I take it back. Yesterday I said I was not gay. Considering that my lack of sexual activity from having been married for over twenty years could support any sort of sexual orientation I choose (or none at all), and that it seems everyone just loves a gay man who embraces his homosexuality, I wish now to proclaim that I am gay.
Now, please start sending me endorsement offers. What’s that? I have to be at least a marginal player in one of the big four male sports for my homosexuality to matter enough to warrant endorsements? Oh well, nevermind.
Bloomberg reports that Jason Collins stands to reap an endorsement windfall for his “historic gay stand”. Please. What sort of stand is it, exactly, when you are at the end of your quite unremarkable, journeyman playing career, without a contract for the upcoming season in hand, and you agree to out yourself, knowing full well that you will be bombarded with attention, at least enough to get hired on for one more unremarkable playing season? Jason Collins is gay; he’s not stupid. He knew exactly how lucrative his heroic stand might be. At worst, he’ll get picked up for another season or two in the NBA. The NBA likes nothing better than a spectacle. At best, he’ll get to enjoy a flicker of Collinanity (like Linsanity, but for being gay instead of being Chinese, which is equally rare in the NBA), as everywhere he goes, people cheer his heroics at revealing his sexual preferences, all while he reaps a windfall in endorsements.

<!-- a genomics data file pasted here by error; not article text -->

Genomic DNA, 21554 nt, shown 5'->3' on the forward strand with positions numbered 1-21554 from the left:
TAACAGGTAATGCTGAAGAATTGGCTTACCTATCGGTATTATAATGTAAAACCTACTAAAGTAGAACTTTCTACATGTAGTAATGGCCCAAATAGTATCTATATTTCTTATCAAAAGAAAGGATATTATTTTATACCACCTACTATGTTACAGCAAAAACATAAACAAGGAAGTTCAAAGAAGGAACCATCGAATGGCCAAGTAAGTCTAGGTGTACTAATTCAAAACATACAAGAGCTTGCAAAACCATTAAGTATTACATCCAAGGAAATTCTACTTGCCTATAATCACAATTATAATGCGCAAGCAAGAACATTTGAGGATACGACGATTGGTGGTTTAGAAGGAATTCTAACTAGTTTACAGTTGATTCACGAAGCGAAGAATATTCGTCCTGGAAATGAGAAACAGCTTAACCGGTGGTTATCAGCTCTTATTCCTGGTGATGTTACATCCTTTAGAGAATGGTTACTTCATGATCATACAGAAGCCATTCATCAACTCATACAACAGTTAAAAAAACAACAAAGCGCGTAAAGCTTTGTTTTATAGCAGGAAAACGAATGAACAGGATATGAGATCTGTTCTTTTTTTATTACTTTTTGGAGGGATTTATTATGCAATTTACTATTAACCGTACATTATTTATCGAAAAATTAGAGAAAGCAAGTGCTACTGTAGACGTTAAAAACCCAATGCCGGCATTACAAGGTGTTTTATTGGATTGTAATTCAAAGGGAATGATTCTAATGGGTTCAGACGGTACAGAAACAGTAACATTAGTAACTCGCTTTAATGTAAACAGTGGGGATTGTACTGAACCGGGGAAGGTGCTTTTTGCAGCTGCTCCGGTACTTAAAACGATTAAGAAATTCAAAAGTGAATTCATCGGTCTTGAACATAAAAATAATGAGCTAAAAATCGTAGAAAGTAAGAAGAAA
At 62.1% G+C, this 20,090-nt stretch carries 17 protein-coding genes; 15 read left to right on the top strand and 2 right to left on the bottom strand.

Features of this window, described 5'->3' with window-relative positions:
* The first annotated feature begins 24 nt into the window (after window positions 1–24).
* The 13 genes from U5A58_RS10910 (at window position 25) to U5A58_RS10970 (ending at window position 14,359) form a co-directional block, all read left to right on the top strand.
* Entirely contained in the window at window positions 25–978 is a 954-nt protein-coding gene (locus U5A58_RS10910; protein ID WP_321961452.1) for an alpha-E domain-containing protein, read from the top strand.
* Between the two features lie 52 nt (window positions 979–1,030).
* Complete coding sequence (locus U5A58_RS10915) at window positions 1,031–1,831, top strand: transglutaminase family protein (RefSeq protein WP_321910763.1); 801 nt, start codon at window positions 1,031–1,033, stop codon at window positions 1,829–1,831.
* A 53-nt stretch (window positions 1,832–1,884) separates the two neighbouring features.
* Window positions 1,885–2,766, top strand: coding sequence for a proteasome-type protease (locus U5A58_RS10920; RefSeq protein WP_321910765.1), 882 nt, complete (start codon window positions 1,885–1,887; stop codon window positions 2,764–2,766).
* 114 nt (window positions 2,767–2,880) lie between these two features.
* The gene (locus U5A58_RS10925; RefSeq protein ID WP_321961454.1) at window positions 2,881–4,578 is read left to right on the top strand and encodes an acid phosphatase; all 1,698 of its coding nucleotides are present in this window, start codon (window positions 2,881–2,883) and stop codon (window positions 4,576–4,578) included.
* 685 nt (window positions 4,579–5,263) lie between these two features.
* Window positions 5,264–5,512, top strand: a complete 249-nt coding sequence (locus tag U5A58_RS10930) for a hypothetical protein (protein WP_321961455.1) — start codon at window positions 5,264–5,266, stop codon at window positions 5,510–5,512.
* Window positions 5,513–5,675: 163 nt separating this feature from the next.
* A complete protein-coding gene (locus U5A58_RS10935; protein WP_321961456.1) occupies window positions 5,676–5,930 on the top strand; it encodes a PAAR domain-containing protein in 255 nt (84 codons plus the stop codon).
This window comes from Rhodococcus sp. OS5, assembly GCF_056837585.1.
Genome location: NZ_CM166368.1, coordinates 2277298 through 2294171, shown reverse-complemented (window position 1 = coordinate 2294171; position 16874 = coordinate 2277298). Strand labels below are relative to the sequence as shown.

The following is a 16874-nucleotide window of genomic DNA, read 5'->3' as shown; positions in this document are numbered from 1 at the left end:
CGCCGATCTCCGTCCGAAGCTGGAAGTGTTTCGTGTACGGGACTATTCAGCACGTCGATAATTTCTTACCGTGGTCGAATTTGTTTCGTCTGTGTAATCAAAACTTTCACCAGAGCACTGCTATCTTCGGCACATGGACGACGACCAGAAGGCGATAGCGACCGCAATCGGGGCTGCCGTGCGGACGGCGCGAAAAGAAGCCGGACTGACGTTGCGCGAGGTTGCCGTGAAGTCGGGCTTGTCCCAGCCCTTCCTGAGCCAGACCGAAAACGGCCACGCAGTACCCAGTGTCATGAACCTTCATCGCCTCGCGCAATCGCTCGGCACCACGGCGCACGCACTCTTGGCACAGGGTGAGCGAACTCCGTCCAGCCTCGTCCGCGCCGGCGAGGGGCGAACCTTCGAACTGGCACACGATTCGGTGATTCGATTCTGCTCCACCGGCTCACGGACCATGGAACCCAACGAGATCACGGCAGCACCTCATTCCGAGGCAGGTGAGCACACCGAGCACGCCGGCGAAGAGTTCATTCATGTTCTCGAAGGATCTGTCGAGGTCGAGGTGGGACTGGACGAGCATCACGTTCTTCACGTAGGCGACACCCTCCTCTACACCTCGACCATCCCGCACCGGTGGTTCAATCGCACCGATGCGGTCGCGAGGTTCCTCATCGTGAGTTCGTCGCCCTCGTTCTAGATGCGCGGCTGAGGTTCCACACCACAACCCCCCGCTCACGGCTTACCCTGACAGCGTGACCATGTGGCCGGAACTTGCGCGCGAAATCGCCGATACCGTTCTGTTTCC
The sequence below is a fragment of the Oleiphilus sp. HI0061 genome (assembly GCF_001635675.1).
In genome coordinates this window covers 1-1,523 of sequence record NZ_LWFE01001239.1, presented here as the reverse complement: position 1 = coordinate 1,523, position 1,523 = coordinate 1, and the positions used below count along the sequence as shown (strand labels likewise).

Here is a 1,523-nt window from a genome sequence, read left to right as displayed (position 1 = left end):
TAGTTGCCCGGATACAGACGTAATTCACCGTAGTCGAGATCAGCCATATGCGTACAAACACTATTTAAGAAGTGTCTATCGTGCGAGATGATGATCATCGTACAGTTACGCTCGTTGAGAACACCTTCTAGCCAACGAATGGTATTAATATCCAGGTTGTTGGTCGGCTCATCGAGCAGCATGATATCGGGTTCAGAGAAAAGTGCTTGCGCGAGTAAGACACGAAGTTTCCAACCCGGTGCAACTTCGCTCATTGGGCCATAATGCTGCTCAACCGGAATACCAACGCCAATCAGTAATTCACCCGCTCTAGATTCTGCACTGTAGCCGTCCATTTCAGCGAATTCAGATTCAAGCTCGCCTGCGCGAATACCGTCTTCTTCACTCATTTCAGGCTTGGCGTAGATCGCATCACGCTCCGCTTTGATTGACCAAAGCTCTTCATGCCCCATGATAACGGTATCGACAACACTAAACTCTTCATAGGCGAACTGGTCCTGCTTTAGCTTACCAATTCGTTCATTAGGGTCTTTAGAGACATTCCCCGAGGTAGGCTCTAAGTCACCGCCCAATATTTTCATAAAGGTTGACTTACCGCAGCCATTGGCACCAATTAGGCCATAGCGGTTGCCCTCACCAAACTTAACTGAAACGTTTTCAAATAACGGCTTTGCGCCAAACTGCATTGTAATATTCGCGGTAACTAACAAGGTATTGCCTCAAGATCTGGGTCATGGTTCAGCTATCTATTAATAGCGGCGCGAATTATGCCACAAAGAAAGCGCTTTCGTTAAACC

I mean how can Kobe or Kevin or Blake or Chris or Paul or Lebron or Dwayne compete with an openly gay guy for endorsements? They’re just regular old heterosexuals (presumably, since they haven’t outed themselves, and professing homosexuality will soon be realized for what it is–an excellent way to get money and attention) who are very, very good at what they do. How utterly boring. And they better lay off covering Collins too tightly when he gets his new contract. Not because he’s gay and that would seem kind of icky. No, because the referees will be sure to call fouls when adversaries breathe too hard on him, like they do for other NBA celebrities.
This is a strange, strange world in which we live.